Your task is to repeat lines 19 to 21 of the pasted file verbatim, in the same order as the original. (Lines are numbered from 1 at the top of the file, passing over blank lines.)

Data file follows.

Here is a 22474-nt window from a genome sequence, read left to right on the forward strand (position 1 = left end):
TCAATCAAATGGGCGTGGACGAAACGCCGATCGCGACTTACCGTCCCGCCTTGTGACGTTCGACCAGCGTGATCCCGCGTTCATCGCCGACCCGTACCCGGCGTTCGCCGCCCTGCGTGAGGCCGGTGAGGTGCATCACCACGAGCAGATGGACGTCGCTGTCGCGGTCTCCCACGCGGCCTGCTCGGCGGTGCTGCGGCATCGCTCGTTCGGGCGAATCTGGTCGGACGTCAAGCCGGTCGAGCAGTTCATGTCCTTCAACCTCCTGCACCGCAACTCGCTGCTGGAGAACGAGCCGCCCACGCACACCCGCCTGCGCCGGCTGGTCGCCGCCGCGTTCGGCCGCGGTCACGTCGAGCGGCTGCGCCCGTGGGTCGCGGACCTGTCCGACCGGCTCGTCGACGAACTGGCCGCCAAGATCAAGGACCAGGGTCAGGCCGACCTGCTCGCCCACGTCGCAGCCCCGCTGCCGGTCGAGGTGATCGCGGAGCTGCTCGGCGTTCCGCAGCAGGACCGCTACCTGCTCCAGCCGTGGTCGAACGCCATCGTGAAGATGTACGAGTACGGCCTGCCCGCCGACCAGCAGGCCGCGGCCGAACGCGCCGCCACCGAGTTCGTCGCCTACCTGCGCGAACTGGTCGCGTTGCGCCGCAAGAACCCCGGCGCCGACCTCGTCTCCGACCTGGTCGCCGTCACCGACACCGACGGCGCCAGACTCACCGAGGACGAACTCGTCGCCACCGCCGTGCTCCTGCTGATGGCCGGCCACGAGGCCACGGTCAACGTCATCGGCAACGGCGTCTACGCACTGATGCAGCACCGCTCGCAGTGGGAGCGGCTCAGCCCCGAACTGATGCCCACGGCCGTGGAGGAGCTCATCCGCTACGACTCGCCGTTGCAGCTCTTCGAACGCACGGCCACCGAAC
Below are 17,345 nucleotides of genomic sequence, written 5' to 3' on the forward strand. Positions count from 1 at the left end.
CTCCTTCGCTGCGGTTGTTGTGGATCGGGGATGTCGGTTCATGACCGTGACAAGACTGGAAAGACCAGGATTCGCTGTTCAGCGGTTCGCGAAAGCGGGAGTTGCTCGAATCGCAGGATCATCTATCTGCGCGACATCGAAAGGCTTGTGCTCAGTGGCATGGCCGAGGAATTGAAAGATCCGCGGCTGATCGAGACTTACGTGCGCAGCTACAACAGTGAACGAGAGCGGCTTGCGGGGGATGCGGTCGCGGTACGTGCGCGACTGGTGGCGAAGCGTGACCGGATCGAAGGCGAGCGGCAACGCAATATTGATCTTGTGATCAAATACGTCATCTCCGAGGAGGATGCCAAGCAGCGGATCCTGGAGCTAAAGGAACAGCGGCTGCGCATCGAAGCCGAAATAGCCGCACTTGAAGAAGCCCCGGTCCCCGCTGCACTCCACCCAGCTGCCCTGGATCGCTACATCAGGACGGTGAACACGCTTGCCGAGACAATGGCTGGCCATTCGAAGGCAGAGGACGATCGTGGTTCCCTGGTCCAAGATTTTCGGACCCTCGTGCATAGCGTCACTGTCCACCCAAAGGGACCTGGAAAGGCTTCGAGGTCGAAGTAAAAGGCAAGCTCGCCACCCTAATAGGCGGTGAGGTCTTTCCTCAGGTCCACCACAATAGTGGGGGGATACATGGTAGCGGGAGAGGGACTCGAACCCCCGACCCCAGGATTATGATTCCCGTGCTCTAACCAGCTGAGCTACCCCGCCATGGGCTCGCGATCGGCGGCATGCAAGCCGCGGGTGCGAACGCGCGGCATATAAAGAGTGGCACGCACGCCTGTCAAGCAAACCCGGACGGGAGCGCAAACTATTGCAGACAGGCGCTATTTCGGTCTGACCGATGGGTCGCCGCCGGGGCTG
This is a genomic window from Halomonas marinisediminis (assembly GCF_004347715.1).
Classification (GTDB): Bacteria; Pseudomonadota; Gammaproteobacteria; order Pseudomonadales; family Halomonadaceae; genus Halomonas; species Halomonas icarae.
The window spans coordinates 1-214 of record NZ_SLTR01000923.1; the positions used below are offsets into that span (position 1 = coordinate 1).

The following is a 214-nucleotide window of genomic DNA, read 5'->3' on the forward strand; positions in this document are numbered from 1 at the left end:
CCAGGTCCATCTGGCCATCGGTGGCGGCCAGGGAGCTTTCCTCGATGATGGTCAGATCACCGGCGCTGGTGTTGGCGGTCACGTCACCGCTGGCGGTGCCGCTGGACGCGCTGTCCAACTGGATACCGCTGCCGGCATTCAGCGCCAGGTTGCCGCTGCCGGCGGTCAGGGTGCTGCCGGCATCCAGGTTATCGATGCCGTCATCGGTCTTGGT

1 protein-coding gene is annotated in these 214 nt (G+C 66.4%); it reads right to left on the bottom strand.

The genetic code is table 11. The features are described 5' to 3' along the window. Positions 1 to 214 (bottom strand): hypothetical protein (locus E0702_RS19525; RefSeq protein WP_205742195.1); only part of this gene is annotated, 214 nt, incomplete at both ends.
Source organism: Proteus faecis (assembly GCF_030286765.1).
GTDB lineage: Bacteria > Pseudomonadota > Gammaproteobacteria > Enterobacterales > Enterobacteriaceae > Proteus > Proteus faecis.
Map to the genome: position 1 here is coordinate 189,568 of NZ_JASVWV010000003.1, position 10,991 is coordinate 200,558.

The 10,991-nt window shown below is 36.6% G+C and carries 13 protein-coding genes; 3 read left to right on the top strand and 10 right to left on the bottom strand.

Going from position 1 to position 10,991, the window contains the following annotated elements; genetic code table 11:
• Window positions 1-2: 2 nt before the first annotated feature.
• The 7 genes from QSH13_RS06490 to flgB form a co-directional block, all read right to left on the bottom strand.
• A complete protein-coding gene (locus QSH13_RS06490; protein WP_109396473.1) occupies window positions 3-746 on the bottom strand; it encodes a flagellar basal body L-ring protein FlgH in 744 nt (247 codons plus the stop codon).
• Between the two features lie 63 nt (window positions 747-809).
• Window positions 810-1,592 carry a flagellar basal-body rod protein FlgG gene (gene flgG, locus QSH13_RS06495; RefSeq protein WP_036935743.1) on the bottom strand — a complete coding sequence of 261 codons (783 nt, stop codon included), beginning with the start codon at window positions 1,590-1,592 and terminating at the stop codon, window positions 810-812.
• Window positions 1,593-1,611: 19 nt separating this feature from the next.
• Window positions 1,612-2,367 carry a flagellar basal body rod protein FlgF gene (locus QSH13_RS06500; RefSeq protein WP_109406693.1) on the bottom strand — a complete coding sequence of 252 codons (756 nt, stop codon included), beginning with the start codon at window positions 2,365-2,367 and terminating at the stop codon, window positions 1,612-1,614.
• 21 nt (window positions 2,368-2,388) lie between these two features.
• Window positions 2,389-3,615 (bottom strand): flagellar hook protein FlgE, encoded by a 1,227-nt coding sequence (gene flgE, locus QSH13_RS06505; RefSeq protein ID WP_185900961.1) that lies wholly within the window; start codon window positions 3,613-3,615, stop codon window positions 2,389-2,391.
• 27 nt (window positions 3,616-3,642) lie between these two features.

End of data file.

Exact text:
• A complete protein-coding gene (locus QSH13_RS06490; protein WP_109396473.1) occupies window positions 3-746 on the bottom strand; it encodes a flagellar basal body L-ring protein FlgH in 744 nt (247 codons plus the stop codon).
• Between the two features lie 63 nt (window positions 747-809).
• Window positions 810-1,592 carry a flagellar basal-body rod protein FlgG gene (gene flgG, locus QSH13_RS06495; RefSeq protein WP_036935743.1) on the bottom strand — a complete coding sequence of 261 codons (783 nt, stop codon included), beginning with the start codon at window positions 1,590-1,592 and terminating at the stop codon, window positions 810-812.